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Inverse radiation dose-rate effects on somatic and germ-line mutations and DNA damage rates

By Michael M. Vilenchik and Alfred G. Knudson


The mutagenic effect of low linear energy transfer ionizing radiation is reduced for a given dose as the dose rate (DR) is reduced to a low level, a phenomenon known as the direct DR effect. Our reanalysis of published data shows that for both somatic and germ-line mutations there is an opposite, inverse DR effect, with reduction from low to very low DR, the overall dependence of induced mutations being parabolically related to DR, with a minimum in the range of 0.1 to 1.0 cGy/min (rule 1). This general pattern can be attributed to an optimal induction of error-free DNA repair in a DR region of minimal mutability (MMDR region). The diminished activation of repair at very low DRs may reflect a low ratio of induced (“signal”) to spontaneous background DNA damage (“noise”). Because two common DNA lesions, 8-oxoguanine and thymine glycol, were already known to activate repair in irradiated mammalian cells, we estimated how their rates of production are altered upon radiation exposure in the MMDR region. For these and other abundant lesions (abasic sites and single-strand breaks), the DNA damage rate increment in the MMDR region is in the range of 10% to 100% (rule 2). These estimates suggest a genetically programmed optimatization of response to radiation in the MMDR region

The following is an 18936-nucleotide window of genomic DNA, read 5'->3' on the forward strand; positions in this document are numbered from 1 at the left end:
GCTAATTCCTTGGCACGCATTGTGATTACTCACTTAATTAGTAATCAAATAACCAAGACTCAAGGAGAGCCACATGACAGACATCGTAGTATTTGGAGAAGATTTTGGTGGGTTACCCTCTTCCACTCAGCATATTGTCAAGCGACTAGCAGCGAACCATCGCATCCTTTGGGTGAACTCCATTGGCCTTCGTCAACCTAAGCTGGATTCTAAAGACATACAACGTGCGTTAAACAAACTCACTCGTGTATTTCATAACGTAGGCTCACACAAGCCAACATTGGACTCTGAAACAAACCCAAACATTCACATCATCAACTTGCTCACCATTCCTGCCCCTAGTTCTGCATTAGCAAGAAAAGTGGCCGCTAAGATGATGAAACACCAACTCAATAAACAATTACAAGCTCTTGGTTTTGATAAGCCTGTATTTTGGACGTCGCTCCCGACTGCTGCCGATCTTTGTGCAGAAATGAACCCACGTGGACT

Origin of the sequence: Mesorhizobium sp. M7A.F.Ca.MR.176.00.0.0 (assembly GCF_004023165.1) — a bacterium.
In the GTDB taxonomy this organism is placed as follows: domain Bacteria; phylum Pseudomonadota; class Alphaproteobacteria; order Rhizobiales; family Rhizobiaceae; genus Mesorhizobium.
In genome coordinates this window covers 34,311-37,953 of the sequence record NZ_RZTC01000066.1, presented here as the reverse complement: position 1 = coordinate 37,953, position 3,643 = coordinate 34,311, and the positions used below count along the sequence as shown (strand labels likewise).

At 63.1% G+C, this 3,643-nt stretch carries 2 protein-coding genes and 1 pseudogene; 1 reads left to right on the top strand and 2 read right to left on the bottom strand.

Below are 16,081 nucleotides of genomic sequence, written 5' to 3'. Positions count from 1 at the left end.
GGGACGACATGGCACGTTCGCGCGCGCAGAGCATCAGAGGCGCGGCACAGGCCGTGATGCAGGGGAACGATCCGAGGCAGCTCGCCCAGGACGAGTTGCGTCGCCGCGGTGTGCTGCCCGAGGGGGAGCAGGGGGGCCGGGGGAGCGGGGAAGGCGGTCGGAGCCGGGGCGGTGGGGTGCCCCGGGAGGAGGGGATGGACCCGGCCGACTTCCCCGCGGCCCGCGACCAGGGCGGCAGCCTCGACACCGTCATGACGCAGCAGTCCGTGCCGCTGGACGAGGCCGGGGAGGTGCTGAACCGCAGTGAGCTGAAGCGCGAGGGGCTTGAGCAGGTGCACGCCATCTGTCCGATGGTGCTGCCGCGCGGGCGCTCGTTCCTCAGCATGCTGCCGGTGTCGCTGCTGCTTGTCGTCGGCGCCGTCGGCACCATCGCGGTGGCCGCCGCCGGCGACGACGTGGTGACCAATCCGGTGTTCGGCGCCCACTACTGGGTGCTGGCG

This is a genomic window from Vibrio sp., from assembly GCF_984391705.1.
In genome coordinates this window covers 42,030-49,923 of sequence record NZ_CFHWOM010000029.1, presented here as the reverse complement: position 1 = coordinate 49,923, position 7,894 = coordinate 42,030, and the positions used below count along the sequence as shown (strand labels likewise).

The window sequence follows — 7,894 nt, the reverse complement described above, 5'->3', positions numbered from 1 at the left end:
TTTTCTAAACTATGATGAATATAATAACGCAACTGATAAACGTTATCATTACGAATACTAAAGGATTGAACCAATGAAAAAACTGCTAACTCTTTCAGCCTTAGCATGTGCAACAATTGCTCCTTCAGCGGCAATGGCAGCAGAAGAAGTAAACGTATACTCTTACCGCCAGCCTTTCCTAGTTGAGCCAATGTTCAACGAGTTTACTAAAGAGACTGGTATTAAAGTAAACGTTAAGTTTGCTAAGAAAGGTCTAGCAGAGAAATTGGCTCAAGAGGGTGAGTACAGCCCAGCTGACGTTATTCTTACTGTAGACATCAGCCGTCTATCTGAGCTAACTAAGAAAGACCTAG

Topics: Biological Sciences
Publisher: The National Academy of Sciences
Year: 2000
DOI identifier: 10.1073/pnas.090099497
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Provided by: PubMed Central
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